from FukushimaUpdate.com: From
rice to be grown and harvested in 2013, the national government is
buying up 250,000 tonnes for the government’s rice reserve; of that,
40,000 tonnes, or 16%, may come from Fukushima Prefecture.
The Fukushima prefectural government is encouraging farmers to
participate in the government bidding if they fear “baseless rumors”
driving down the price for their rice in the open market.
Once it is purchased by the national government, Fukushima rice becomes just “rice”.
The reserve rice will be released to the market a few years later
as the need arises (shortage of rice, request from food companies) and
as part of the regular inventory control. The consumers won’t be able to
tell it is rice from Fukushima, or the products (rice crackers, miso,
shochu, etc.) is made with rice from Fukushima.
This year, farmers in some of the areas that weren’t planted because of the nuclear accident (i.e. former evacuation zones)
are happily growing rice with full intention of selling to consumers as
long as it is judged “safe” (i.e. testing below the national
government’s safety standard of 100 Bq/kg of radioactive cesium).
From an article on January 24 this year that appeared in a Fukushima local paper (Fukushima Minpo, the link already expired), archived at this blog:
the 250,000 tonnes of 2013 rice that the national government plans to
buy from farmers and distributors for its rice reserve, Fukushima
prefecture has asked for 40,000 tonnes allocated for Fukushima, the largest amount in the country,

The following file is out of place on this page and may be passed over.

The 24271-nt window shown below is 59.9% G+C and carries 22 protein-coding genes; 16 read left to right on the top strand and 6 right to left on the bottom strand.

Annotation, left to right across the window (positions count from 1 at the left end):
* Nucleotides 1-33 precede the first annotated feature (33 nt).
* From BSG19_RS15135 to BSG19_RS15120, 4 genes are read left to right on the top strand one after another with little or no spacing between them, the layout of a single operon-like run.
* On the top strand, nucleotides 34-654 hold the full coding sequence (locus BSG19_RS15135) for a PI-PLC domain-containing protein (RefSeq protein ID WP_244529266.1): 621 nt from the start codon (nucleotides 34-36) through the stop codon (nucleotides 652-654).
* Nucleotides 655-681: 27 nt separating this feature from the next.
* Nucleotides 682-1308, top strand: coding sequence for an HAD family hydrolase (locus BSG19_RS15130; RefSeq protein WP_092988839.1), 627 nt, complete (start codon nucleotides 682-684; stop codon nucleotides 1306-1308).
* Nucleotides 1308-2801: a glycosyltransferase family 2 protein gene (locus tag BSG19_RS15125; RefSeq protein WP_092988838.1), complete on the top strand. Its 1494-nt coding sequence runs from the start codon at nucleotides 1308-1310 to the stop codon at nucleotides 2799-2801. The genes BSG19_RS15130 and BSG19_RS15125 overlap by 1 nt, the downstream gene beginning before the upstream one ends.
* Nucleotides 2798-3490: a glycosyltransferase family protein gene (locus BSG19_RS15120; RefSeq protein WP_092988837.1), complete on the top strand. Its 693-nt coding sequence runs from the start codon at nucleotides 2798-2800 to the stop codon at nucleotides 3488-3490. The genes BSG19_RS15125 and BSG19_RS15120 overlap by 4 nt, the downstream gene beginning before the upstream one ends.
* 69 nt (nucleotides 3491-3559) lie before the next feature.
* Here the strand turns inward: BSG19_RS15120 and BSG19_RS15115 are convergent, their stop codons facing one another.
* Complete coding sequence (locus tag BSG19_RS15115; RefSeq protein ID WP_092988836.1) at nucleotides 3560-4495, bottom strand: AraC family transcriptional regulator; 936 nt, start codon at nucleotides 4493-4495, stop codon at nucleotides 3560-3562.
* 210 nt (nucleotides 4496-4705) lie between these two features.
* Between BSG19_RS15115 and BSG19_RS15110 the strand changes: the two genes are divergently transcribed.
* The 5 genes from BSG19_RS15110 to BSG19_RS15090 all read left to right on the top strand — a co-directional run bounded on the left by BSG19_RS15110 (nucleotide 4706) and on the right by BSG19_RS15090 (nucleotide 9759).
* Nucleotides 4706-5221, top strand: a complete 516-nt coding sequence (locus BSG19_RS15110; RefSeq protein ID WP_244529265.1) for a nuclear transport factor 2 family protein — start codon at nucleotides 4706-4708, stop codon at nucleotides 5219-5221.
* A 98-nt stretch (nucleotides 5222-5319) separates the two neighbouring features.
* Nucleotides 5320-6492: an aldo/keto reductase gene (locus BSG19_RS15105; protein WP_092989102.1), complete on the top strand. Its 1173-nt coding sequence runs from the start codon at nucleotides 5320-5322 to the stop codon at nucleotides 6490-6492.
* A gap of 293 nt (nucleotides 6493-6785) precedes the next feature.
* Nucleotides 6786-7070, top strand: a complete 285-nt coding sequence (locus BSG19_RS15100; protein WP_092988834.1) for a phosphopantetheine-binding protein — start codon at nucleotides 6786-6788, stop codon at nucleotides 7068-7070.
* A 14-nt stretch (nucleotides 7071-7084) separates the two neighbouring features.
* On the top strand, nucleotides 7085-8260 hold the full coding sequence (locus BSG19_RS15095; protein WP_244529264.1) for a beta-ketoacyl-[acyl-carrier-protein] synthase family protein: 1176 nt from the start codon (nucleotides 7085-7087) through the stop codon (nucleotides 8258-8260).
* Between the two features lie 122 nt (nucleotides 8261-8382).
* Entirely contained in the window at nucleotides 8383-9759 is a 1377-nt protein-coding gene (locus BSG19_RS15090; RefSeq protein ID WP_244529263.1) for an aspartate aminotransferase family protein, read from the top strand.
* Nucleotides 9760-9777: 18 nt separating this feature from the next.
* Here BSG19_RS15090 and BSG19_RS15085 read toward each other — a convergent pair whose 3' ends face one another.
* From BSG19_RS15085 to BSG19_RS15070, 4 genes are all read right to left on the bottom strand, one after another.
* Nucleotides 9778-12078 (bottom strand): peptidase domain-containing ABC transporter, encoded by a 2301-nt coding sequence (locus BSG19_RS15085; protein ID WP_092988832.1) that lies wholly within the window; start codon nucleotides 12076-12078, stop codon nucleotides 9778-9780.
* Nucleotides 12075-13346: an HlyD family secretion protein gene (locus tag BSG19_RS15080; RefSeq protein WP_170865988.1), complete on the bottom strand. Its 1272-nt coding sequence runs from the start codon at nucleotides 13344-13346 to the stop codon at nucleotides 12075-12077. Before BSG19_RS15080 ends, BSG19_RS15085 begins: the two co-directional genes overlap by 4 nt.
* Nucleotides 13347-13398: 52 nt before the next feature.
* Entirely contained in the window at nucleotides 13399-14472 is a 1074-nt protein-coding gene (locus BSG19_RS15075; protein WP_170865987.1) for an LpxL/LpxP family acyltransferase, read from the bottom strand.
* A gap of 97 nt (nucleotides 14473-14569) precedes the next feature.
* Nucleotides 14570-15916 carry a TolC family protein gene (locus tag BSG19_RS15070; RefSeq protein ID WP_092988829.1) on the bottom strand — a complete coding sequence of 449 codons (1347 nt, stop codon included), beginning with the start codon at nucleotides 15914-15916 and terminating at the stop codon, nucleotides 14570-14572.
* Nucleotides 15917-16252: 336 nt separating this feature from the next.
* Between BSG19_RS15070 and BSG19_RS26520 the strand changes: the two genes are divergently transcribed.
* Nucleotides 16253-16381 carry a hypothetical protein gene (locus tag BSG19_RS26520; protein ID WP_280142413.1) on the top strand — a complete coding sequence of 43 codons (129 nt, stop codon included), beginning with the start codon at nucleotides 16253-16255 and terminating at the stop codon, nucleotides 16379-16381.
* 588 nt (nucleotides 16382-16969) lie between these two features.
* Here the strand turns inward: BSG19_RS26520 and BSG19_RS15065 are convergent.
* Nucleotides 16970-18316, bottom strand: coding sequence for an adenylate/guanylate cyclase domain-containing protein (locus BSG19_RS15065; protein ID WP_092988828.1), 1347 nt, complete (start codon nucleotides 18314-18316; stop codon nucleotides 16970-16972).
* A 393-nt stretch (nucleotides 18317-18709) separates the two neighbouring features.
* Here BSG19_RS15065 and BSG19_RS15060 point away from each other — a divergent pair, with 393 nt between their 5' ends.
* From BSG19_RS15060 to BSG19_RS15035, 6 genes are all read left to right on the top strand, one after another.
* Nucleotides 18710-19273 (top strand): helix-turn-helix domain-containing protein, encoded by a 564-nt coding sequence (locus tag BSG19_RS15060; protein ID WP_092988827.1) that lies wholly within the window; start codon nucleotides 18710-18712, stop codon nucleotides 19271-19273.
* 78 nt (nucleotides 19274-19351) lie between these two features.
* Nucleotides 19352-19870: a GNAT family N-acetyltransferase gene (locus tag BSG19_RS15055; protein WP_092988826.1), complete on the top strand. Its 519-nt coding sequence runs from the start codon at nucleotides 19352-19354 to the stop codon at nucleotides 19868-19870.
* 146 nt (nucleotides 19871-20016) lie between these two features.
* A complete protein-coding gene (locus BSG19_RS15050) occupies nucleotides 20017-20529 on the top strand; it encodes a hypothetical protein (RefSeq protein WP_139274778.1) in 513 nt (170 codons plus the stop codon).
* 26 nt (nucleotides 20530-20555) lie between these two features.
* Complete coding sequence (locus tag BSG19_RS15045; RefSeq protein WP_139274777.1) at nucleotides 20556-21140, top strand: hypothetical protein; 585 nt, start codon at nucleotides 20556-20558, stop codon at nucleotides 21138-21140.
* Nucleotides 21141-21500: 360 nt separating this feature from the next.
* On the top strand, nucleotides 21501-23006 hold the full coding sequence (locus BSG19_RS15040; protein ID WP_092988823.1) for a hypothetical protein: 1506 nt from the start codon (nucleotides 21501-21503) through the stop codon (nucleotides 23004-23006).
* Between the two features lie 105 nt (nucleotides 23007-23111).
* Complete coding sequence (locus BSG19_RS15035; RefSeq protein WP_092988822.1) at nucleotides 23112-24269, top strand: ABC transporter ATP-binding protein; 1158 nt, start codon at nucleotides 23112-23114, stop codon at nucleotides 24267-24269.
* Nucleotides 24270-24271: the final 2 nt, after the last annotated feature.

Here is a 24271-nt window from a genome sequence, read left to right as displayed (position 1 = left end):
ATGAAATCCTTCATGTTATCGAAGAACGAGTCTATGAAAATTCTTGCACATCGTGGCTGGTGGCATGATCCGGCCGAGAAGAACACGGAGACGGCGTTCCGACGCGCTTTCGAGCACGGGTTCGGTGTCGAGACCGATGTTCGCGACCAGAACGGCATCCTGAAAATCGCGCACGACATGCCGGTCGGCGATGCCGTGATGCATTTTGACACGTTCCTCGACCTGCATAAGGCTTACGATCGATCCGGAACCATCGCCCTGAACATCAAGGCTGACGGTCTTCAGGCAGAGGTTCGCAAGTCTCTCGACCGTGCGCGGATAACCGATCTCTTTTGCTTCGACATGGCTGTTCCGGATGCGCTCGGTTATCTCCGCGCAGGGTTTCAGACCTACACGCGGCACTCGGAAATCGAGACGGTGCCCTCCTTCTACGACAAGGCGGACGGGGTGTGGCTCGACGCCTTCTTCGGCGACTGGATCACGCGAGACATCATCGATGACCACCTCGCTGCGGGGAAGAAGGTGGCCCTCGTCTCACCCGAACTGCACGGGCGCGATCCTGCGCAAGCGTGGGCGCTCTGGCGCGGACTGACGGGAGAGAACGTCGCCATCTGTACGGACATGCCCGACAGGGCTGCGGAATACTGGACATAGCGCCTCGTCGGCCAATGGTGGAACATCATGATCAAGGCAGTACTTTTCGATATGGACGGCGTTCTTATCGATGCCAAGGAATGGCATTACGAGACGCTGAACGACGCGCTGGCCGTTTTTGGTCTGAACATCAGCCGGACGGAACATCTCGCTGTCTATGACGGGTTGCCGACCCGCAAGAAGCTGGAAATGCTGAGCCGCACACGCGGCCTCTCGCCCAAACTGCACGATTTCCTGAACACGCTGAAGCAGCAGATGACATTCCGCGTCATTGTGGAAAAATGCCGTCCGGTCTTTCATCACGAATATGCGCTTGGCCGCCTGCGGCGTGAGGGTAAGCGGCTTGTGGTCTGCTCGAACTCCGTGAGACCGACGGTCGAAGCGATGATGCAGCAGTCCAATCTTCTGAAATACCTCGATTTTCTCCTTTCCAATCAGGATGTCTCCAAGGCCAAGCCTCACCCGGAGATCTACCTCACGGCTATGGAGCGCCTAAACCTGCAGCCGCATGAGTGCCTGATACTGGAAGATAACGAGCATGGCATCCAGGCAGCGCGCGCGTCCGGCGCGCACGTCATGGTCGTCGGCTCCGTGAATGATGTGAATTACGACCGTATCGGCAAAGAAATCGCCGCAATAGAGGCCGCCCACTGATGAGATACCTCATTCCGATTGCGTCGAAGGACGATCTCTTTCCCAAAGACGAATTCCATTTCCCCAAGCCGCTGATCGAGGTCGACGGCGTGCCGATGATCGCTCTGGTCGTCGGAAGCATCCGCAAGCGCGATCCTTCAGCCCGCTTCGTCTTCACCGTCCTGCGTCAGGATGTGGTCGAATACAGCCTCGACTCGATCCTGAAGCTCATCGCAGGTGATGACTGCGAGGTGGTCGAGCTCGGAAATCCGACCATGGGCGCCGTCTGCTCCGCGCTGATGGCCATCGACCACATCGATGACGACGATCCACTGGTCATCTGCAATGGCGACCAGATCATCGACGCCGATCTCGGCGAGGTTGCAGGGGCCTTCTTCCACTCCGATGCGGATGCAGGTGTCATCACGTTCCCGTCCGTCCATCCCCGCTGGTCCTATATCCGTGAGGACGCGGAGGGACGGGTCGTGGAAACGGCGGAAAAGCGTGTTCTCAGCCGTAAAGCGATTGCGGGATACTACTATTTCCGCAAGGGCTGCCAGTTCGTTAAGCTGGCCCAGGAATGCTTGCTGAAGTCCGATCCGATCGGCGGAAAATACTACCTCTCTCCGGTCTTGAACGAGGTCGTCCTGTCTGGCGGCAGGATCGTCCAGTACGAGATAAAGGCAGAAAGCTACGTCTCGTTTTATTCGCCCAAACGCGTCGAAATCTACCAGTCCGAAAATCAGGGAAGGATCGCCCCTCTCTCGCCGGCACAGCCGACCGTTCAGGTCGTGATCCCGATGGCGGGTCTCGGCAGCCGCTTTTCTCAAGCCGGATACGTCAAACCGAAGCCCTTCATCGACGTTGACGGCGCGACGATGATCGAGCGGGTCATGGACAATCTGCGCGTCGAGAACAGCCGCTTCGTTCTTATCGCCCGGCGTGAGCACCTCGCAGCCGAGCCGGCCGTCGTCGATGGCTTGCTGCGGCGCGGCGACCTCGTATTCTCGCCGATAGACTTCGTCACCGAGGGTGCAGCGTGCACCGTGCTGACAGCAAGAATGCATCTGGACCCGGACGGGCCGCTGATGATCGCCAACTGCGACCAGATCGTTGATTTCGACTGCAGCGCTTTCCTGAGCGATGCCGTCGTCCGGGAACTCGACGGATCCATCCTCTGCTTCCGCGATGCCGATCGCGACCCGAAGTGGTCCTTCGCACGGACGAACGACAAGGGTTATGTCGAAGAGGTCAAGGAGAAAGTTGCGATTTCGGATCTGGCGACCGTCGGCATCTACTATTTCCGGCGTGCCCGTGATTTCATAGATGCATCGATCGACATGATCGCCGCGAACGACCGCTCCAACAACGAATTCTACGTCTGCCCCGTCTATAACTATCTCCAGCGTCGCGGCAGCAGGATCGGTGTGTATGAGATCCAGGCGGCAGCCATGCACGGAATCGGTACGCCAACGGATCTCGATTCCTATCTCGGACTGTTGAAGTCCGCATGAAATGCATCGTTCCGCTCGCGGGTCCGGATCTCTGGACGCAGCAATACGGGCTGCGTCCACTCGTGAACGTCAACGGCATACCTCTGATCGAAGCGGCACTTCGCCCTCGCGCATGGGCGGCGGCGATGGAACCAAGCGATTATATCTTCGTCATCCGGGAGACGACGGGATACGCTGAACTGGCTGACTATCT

and the request has been approved. The amount is about 200 times more
than 214 tonnes in 2012 that were actually purchased by the government. Since
the price of rice for the rice reserve is determined by auctions, it
won’t be affected by baseless rumors after the Fukushima I Nuclear Power
Plant accident. Farmers in the areas set to resume
rice-growing fear the price drop. The prefectural government will
encourage these farmers to utilize the rice reserve system.”
to the Ministry of Agriculture, Forestry and Fisheries, the bidding is
done by open bidding. There will be several biddings from January to
June, before the planting. Farmers and distributors registered [with the
Ministry] can participate, and the lowest bid will be successful. In
case of Fukushima Prefecture, farmers and distributors can bid until the
allocated 40,000 tonnes are bought by the government.
purchase price by the government will apply to all rice, and the
average price for the 2012 rice was 13,406 yen per 60-kilo bag.
According to the Ministry of Agriculture, the price is “equivalent to
the market price when transportation costs and sales and promotion
expenses are deducted”.
However, since the bidding is done before the
harvest, it is possible that the price will be different from the market
In order to encourage more bids, the bidding allocations for prefectures have expanded for the 2013 rice. Fukushima
Prefecture applied for 40,000-tonne allocation in order to “meet the
demand from farmers” as a countermeasure against baseless rumors.
The prefectural government will encourage farmers to utilize the system
by pointing out the merit that a certain level of income is guaranteed
under the system.
According to the prefectural government, Fukushima had 360,000 tonnes of rice harvested in 2012.
Fukushima Prefecture is planning on selling over 11% of this year’s
harvest to the national government, who buys up rice using taxpayers’
According to the Ministry of Agriculture (February 2013),
Koshihikari rice grown and harvested in “Nakadori” in Fukushima
(including cities like Date, Fukushima, with high soil contamination) in
2012 was selling for 15,034 yen per 60 kg bag in the open market as of
December 2012, which was about the same price level as rice from other
And that was the lowest-priced rice from Fukushima. Go figure.
The latest auction results announced by the Ministry of Agriculture (5/28/2013) shows 11,000 tonnes of rice from Fukushima Prefecture have been purchased by the national government in 8 auctions.